- Emma Simmonds
- 8 October 2018
Nicolas Cage is at his maniacal best in Panos Cosmatos's wild, psychedelia-infused horror
This fever dream turned flat-out nightmare could hardly be more cult – from its subject matter (the pursuit of a group of heinous 'Jesus freaks' by a delirious vigilante) to its wicked and wild execution. Merging turbulent synth and heavy metal with hallucinatory, old-school visuals and unhinged performances, director Panos Cosmatos harnesses the full transportive power of cinema for a psychedelia-infused horror that walks its treacherous path at a ponderous pace.
In 1983 mild-mannered lumberjack Red Miller (Nicolas Cage) is living blissfully in a romantic woodland idyll with Andrea Riseborough's ethereal Mandy, an artist / convenience store employee with her head buried in fantasy fiction. When failed musician turned drugged-addled religious leader Jeremiah Sand (Linus Roache) rolls through town, the pair are placed in terrible danger, not least as Jeremiah and his Manson family-esque gang have a group of 'gnarly psychos' waiting in the wings.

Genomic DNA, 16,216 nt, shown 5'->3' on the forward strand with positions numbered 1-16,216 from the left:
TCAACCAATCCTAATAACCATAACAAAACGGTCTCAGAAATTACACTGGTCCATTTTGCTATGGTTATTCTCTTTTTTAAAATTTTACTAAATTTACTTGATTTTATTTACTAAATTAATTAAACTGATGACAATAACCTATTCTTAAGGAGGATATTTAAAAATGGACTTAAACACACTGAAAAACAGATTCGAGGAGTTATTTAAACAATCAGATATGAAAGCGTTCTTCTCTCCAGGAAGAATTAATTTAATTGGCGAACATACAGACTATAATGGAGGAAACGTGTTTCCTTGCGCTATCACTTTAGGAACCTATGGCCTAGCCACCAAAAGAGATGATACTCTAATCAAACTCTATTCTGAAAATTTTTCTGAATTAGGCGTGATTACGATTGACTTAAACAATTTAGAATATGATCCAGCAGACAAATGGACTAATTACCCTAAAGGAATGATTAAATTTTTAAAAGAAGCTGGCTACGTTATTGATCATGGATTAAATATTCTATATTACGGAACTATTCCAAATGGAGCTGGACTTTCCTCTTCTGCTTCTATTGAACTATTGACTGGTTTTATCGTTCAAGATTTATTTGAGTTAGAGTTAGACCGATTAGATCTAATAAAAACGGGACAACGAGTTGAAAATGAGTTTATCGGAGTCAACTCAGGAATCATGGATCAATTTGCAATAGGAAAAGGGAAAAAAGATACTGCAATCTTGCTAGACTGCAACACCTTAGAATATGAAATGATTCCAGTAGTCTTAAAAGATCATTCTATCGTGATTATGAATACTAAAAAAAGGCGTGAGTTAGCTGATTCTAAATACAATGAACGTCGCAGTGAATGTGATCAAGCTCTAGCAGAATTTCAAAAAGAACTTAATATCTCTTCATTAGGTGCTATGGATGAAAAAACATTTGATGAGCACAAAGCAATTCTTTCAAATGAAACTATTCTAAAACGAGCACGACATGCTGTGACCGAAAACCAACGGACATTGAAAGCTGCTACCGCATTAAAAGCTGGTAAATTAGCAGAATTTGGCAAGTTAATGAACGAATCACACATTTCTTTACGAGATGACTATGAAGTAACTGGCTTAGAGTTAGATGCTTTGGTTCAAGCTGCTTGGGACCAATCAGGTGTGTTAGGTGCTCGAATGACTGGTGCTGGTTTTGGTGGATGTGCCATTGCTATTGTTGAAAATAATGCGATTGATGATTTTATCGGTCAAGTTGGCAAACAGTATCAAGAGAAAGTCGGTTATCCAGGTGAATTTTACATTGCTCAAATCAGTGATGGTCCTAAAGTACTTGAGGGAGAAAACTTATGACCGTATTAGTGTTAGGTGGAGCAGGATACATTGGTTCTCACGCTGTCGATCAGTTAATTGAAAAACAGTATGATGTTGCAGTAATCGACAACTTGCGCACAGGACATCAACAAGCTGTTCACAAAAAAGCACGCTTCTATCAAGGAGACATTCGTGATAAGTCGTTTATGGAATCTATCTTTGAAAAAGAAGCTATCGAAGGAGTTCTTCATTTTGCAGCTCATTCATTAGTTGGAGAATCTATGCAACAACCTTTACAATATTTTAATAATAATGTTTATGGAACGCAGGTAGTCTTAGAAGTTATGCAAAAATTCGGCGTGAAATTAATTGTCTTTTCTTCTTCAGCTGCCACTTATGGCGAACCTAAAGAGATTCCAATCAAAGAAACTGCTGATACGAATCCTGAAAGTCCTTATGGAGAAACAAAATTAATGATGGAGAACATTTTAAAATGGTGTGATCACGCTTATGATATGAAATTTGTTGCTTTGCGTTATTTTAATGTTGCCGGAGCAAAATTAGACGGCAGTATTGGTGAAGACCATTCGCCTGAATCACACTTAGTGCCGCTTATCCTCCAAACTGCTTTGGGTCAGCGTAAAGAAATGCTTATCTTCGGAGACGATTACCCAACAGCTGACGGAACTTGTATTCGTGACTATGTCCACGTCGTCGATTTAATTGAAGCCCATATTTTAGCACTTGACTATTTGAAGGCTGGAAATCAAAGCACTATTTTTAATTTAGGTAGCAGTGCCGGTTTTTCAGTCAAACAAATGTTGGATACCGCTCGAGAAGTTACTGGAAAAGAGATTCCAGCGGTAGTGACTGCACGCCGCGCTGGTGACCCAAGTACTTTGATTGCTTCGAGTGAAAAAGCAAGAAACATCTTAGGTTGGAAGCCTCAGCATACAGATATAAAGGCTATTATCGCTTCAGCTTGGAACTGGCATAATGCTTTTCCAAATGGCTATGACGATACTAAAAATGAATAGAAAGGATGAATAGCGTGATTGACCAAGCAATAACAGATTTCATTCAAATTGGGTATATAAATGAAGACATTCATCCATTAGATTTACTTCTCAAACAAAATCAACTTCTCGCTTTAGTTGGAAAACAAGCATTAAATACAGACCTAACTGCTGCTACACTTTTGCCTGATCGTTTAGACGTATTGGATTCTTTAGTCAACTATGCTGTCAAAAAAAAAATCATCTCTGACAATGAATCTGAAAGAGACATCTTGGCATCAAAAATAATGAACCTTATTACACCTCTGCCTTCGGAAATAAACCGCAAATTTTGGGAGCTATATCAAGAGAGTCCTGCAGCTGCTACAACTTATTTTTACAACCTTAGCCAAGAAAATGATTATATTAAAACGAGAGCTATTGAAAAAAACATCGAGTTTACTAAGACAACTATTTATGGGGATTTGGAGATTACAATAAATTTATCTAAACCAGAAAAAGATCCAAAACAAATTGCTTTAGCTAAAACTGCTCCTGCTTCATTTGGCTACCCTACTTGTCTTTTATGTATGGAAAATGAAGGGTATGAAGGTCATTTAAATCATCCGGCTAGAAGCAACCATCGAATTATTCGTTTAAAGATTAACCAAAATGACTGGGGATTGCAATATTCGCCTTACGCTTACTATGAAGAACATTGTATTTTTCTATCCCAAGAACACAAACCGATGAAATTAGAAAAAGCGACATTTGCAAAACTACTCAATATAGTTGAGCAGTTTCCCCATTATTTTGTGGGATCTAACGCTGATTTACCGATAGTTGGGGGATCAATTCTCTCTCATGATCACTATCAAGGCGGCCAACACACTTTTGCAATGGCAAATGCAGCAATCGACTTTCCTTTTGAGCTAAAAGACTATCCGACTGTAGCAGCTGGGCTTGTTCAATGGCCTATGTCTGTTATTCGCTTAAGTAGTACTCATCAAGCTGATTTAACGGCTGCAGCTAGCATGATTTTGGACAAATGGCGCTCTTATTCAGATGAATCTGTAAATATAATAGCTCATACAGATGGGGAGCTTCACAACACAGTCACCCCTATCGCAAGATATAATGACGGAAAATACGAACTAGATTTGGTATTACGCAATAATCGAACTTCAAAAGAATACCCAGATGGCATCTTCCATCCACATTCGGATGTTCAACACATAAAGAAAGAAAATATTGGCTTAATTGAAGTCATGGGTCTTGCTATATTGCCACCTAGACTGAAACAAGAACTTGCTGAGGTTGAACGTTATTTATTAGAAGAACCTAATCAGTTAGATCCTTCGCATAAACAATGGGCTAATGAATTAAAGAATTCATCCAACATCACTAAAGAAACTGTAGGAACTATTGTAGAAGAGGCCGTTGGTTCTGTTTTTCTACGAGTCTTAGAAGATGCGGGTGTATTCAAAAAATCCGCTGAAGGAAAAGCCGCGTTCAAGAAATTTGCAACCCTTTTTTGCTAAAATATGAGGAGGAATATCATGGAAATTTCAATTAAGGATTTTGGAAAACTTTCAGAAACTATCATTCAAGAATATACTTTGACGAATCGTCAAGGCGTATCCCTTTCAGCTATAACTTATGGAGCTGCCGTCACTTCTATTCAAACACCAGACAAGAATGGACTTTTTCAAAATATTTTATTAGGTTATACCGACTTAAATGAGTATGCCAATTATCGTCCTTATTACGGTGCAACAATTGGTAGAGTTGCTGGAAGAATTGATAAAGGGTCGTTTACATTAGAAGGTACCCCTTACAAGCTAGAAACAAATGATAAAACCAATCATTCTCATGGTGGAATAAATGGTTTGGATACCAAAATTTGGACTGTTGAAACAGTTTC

Mandy is one of the final films to benefit from the genius of Jóhann Jóhannsson (Sicario, Arrival), whose score compels and consumes it – the atmospheric bellowing is enough to make your ears bleed, while the red, raging visuals come courtesy of cinematographer Benjamin Loeb. The influences are many (Hellraiser, The Texas Chain Saw Massacre, The Last House on the Left) but there's enough head-spinning idiosyncrasy for it to simultaneously feel fresh.
Although this intense blast of phantasmagoria wears a heavy cloak of fear and tragedy it is punctuated by the kind of crazed levity perfectly suited to Cage's peculiar skill-set. The actor is positively in his element showcasing his gift for outlandish antics, whether screaming in a luridly patterned bathroom, tangling with a butt-naked demon, or fashioning a giant axe.
In fact, the casting as a whole is inspired: Riseborough is eerily bewitching, Roache droolingly maniacal, Bill Duke's cameo couldn't be more welcome, while Ned Dennehy and Olwen Fouéré are the epitome of creepy cultists. If Mandy errs unashamedly on the indulgent side – the two-hour runtime can feel a roomy fit for a revenge narrative – it's predominantly, often hellishly immersive.
General release from Fri 12 Oct.